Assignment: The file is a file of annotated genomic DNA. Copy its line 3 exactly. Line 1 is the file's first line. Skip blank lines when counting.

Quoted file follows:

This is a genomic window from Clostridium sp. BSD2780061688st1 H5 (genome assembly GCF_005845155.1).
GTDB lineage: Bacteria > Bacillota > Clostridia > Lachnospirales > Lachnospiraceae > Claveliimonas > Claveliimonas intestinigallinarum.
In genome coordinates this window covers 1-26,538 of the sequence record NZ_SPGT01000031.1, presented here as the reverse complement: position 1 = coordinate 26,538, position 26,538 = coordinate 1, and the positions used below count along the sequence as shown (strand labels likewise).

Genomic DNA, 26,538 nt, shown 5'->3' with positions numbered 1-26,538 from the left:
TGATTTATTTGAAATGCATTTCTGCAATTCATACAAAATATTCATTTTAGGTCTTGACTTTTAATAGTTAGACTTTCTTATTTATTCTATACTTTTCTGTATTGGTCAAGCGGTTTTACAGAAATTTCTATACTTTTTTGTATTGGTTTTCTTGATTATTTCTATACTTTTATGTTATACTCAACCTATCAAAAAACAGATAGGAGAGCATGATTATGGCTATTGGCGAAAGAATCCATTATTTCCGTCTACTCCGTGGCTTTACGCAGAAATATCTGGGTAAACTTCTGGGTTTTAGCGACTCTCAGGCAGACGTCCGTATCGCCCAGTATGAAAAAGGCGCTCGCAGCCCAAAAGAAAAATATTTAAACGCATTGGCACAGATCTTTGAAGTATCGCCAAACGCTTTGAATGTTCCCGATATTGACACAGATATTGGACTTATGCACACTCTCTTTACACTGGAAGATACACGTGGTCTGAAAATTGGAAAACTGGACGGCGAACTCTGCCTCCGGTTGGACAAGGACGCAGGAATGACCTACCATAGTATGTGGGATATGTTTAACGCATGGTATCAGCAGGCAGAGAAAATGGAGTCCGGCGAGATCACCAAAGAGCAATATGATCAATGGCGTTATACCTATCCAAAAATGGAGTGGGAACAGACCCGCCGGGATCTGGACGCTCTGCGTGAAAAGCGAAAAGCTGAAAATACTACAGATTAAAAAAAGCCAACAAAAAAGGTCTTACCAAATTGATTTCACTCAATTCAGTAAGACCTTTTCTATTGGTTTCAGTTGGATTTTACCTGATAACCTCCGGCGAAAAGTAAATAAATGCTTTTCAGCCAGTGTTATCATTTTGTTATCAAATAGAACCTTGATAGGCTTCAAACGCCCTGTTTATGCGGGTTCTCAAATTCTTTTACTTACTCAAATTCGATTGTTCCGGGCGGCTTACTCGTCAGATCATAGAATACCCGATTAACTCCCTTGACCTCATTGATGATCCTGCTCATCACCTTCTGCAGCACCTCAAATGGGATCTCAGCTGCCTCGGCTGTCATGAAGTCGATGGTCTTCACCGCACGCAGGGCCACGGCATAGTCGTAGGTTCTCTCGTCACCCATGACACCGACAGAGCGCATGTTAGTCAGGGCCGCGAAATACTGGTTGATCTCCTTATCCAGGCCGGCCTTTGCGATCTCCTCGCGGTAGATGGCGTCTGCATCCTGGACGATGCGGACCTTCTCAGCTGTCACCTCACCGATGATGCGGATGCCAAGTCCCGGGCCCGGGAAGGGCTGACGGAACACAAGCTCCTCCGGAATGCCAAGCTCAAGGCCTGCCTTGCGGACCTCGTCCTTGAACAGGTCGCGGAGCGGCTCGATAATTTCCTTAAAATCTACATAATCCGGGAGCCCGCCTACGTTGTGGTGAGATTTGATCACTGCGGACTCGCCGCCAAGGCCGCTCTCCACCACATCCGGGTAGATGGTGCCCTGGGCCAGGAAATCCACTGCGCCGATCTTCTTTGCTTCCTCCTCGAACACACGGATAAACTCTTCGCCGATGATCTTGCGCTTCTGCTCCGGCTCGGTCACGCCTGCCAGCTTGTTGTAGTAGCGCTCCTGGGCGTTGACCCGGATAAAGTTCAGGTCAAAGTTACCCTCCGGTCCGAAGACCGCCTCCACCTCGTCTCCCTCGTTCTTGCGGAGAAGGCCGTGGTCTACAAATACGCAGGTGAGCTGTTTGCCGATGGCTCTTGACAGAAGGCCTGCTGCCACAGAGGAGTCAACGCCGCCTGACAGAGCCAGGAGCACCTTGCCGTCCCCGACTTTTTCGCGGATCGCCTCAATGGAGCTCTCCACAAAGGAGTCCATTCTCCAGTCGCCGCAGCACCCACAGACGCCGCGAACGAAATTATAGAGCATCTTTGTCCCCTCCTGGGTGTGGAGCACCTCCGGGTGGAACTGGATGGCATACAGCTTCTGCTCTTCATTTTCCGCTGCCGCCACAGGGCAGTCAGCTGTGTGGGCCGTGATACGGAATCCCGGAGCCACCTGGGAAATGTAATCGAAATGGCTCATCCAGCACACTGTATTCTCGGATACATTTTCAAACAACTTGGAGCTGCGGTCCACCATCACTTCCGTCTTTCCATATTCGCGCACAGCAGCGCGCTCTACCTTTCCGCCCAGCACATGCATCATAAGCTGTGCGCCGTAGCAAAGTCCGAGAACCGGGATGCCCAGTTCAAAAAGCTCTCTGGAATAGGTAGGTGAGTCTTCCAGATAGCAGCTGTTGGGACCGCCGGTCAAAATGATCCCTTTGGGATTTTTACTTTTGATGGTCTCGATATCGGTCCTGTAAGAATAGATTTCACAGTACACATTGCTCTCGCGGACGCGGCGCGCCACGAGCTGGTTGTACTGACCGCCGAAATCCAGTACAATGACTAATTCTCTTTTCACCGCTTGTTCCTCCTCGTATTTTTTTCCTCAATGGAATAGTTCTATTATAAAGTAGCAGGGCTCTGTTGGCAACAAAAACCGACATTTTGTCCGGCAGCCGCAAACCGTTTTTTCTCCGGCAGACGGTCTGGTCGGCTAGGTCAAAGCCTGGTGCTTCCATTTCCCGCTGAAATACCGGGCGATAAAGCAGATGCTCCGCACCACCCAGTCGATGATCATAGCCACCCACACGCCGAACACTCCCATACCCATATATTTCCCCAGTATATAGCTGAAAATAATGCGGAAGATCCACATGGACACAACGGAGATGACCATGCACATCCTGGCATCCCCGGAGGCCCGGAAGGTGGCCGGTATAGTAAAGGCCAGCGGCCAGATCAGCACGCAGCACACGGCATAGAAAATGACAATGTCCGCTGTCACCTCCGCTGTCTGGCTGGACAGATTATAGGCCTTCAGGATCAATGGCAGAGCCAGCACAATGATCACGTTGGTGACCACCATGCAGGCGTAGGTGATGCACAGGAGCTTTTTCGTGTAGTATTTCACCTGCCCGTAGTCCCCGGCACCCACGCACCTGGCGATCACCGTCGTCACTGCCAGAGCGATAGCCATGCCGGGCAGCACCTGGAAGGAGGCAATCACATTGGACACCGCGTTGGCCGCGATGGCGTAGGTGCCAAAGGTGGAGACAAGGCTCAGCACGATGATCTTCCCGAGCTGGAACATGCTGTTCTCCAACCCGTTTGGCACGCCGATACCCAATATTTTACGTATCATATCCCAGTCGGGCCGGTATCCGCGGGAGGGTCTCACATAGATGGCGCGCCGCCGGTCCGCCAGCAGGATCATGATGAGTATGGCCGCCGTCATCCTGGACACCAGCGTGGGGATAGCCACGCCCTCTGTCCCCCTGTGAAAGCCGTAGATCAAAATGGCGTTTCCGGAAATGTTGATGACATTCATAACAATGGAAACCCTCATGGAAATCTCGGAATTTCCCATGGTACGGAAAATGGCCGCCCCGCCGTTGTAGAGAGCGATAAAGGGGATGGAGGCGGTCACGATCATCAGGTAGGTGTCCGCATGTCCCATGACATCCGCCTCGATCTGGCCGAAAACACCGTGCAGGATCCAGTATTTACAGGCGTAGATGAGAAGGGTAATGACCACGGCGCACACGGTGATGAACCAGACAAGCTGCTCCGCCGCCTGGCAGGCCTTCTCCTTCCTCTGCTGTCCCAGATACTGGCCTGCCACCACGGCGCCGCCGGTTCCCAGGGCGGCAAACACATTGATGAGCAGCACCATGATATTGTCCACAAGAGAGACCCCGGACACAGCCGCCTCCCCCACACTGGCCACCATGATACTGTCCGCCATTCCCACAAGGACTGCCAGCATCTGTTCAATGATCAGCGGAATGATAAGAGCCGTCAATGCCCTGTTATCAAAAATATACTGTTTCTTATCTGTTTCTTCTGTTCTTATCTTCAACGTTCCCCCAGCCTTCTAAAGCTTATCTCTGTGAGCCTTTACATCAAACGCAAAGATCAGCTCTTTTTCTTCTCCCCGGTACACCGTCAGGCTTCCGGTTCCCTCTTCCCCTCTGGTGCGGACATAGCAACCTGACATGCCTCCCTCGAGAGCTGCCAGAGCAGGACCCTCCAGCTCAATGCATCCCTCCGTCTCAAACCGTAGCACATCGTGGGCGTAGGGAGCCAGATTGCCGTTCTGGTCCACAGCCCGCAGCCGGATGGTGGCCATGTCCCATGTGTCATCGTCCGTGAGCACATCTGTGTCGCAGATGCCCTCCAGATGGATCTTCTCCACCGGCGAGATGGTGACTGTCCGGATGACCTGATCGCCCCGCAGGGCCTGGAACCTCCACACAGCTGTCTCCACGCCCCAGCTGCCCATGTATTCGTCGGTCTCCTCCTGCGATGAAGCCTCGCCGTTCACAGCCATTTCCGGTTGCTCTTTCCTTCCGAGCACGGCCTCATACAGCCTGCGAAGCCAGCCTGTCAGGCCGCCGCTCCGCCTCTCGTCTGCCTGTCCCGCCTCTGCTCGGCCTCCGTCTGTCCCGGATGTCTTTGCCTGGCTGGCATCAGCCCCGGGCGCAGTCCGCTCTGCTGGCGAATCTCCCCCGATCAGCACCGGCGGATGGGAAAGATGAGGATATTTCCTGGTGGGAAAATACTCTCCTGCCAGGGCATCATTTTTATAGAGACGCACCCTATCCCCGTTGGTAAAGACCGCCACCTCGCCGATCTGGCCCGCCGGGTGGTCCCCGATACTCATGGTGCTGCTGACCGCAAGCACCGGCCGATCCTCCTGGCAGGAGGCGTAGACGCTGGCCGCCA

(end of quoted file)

In genome coordinates this window covers 1-26,538 of the sequence record NZ_SPGT01000031.1, presented here as the reverse complement: position 1 = coordinate 26,538, position 26,538 = coordinate 1, and the positions used below count along the sequence as shown (strand labels likewise).